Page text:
Rebirth of Value
Meditations on Beauty, Ecology, Religion, and Education
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Rebirth of Value takes as its starting-point the emerging scientific view of the universe as a free, unpredictable, self-ordering evolutionary process in which our own cultural history plays a leading part. It outlines some of the startling implications of this view for contemporary art, literature, theater, ecological ethics, human studies, religion, and education.
Turner goes beyond the current fashions of postmodern eclecticism, deconstructive critique, and self-consciousness about genre and ideology. Instead, he seeks out the creative and positive forces in contemporary culture that underlie the surface features, and identifies potent new themes and ideas that drive the trends. Among these are the recovery of a pan-cultural human nature; beauty as a real evolutionary tendency; the efficacy and reality of values in general; the reunion of the arts, sciences, and technology; a new science including the theory of non-linear and self-organizing systems, top-down as well as bottom-up causality, and a broader conception of causality in general.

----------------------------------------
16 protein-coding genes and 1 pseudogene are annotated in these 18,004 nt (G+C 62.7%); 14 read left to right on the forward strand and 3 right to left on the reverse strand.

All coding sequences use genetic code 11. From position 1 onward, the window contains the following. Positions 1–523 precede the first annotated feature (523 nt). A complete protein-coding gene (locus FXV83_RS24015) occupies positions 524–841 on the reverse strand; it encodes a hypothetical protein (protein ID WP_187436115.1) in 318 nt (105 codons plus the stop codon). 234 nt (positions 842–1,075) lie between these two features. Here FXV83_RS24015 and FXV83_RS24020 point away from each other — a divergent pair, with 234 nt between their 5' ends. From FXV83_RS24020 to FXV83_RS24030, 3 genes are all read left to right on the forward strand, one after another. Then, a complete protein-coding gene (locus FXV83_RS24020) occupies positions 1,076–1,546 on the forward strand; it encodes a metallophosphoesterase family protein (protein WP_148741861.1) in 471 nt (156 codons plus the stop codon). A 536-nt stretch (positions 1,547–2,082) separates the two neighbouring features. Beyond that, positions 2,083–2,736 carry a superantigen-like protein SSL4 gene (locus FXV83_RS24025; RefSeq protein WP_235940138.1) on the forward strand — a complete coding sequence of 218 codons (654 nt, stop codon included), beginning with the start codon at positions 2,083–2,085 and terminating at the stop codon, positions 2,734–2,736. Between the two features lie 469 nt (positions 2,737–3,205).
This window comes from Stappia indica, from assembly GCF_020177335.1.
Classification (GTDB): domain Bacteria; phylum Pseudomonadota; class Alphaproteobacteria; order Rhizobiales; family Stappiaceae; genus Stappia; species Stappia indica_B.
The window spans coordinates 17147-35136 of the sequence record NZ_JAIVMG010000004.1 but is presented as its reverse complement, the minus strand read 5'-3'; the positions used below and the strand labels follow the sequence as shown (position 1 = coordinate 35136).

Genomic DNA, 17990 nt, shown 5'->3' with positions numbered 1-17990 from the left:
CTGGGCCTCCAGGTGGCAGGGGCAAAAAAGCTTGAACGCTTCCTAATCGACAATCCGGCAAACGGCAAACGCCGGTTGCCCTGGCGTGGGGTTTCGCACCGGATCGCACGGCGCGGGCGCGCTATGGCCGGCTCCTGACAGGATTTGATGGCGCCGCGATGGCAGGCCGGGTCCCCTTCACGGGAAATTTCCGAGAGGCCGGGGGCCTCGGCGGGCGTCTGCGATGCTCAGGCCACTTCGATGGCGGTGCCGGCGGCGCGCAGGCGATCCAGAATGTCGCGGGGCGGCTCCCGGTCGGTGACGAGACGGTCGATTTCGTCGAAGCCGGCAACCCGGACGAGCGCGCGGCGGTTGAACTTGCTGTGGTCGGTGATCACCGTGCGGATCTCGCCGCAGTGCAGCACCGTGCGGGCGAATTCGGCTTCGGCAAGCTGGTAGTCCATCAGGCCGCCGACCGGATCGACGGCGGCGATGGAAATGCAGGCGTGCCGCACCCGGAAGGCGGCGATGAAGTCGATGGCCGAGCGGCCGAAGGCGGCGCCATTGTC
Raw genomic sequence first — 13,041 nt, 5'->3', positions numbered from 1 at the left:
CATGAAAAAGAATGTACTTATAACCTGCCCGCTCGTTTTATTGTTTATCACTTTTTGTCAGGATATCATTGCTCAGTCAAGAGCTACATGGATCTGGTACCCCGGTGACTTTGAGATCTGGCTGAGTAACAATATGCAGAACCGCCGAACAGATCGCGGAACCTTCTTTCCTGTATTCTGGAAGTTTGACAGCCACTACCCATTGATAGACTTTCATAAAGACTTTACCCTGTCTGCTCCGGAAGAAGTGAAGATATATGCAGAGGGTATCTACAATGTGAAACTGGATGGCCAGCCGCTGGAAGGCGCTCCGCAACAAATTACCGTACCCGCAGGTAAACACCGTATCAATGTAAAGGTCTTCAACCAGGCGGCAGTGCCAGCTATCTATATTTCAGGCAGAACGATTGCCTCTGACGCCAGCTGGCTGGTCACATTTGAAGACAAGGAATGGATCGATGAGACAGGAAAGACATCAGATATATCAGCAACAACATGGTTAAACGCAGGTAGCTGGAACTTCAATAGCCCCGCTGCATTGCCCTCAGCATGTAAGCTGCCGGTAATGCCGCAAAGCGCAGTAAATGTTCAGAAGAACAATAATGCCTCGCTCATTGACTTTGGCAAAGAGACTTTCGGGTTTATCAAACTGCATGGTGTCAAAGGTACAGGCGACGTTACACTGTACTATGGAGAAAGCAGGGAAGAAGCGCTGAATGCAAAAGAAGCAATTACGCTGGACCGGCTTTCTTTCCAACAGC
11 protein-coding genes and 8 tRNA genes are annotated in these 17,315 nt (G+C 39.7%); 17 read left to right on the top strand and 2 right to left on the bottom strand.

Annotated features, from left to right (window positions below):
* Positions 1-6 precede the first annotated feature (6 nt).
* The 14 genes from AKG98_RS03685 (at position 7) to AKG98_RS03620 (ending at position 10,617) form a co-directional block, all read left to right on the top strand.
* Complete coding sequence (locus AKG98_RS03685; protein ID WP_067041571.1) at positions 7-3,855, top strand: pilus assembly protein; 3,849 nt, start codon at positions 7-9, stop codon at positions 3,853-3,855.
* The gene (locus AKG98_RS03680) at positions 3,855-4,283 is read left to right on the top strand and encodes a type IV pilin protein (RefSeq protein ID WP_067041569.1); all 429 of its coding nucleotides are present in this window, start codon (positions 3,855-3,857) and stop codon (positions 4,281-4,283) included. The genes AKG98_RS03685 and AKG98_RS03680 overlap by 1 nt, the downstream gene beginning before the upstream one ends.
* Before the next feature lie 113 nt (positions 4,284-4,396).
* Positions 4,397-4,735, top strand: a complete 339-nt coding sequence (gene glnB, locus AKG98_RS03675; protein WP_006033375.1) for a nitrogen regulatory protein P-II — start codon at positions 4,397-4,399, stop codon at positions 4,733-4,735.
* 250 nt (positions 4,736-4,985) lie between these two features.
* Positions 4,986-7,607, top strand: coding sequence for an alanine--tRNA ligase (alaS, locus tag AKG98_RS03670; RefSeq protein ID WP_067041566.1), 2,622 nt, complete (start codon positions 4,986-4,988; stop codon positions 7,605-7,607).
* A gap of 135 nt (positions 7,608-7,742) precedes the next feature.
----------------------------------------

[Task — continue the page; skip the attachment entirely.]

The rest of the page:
Other themes and ideas discussed are a new environmental ethic in which humans can play a constructive and leading part in the evolution of nature; a conception of history as driven by values; cybernetic technology as a spiritual development; a new religious consciousness including a rich syncretism and a renewal of ritual; eternity as a more intense form of time; and the essential unity, coherence, and fertility of knowledge.
Frederick Turner is Founders Professor of Arts and Humanities at the University of Texas at Dallas.
"The best thing about this book is its living, stimulating power to arouse new thoughts about old issues. It has a tremendously broad sweep; from the Big Bang to the overcoming of Hamlet's Oedipus Complex and its significance for higher education and the future of the world. It is an audacious book —highly personal, a bit quirky, but full of vim and appeal. It offers what the author would call many 'brain rewards'. " — Frederick Ferré, Editor, Research in Philosophy & Technology